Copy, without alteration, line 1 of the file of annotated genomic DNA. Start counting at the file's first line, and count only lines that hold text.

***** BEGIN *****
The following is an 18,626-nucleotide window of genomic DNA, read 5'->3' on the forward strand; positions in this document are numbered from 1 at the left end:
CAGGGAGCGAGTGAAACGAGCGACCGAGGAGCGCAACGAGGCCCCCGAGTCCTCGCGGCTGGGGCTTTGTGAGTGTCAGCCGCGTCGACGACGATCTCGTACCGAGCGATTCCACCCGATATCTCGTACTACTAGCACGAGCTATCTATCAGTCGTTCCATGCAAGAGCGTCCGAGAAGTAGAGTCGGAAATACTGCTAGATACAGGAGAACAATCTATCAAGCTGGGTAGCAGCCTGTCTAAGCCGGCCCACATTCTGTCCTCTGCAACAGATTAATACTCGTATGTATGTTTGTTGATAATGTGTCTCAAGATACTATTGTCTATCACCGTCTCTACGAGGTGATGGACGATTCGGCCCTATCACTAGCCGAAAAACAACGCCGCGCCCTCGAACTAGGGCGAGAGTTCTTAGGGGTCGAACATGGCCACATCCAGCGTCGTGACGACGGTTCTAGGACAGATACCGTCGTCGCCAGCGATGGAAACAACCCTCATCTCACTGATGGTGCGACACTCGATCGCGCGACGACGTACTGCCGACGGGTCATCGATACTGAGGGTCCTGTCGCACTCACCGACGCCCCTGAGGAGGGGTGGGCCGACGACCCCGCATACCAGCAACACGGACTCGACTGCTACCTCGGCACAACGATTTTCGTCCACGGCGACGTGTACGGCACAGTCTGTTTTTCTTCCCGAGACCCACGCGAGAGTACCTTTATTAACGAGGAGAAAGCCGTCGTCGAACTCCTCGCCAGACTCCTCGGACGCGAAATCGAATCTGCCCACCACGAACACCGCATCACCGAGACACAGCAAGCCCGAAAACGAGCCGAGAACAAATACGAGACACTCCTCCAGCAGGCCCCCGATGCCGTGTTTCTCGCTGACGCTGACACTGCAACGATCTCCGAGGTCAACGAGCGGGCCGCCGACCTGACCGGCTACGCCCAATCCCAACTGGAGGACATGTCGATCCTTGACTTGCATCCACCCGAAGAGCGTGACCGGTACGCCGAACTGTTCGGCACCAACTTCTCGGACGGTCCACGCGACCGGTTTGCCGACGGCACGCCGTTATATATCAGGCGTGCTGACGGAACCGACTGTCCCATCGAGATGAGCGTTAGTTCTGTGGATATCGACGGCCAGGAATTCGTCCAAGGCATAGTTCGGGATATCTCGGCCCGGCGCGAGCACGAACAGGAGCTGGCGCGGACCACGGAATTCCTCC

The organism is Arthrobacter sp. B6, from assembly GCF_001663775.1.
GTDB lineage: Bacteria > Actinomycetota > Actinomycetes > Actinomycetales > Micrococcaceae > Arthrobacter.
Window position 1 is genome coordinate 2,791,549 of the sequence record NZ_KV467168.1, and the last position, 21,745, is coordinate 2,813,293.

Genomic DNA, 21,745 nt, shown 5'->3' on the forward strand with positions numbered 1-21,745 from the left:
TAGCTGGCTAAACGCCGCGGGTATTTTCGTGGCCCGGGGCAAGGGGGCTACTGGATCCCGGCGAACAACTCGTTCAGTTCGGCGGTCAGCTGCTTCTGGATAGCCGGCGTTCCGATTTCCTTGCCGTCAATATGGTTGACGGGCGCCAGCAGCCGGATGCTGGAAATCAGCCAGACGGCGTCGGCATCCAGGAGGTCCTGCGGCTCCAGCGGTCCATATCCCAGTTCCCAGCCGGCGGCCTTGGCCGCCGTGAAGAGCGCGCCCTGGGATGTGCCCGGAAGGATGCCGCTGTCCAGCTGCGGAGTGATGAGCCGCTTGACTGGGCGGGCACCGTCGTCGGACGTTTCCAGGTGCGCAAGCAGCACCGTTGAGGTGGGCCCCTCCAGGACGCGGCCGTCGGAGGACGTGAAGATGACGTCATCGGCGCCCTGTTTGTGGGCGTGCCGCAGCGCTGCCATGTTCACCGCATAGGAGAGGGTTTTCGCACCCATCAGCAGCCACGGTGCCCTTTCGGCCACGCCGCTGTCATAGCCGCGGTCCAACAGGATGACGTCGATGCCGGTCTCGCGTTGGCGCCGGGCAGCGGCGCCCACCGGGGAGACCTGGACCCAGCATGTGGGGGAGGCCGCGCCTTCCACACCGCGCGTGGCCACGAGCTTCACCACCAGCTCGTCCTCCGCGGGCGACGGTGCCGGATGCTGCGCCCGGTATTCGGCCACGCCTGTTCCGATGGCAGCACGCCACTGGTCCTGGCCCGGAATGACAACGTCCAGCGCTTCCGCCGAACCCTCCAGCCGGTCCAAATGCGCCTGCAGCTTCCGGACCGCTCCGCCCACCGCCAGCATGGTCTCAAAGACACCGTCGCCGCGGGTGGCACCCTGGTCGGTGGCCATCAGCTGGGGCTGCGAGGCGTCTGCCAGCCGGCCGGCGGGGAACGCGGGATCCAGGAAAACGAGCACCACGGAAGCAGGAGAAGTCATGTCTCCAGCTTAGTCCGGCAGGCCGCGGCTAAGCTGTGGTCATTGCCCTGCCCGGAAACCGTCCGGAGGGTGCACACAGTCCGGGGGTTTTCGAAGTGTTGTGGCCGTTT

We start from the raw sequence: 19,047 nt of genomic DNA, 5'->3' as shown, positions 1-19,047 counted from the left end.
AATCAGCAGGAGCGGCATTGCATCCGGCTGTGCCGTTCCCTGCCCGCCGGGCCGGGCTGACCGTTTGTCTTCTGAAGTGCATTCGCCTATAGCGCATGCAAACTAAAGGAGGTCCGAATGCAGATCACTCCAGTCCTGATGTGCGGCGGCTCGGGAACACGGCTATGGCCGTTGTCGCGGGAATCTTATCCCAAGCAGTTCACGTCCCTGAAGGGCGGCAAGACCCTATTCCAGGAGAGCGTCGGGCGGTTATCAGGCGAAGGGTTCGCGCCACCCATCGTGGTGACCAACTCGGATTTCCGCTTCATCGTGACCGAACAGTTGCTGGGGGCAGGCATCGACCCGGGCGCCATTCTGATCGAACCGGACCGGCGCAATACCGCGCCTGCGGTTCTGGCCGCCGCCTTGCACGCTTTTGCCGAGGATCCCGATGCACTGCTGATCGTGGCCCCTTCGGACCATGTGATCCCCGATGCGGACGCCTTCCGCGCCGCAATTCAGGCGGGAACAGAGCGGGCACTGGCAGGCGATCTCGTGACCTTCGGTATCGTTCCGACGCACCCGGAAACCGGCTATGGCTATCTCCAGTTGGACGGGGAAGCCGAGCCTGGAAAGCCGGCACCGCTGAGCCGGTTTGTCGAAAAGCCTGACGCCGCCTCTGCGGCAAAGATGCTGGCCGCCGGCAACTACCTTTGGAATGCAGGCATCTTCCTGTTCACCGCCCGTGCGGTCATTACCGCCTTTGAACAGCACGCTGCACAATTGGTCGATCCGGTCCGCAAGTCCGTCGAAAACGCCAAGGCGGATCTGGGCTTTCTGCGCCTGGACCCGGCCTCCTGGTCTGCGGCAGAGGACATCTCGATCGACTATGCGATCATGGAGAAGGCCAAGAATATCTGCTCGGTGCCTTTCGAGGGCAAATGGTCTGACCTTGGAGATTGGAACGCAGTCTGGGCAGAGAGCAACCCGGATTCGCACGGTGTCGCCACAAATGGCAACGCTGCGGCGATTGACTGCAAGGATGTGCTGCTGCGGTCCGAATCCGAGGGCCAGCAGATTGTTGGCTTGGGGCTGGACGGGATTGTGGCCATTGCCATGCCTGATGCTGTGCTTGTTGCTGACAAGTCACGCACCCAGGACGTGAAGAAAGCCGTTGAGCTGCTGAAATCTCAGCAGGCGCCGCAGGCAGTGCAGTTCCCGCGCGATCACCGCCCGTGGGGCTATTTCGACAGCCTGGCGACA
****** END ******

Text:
The following is an 18,626-nucleotide window of genomic DNA, read 5'->3' on the forward strand; positions in this document are numbered from 1 at the left end: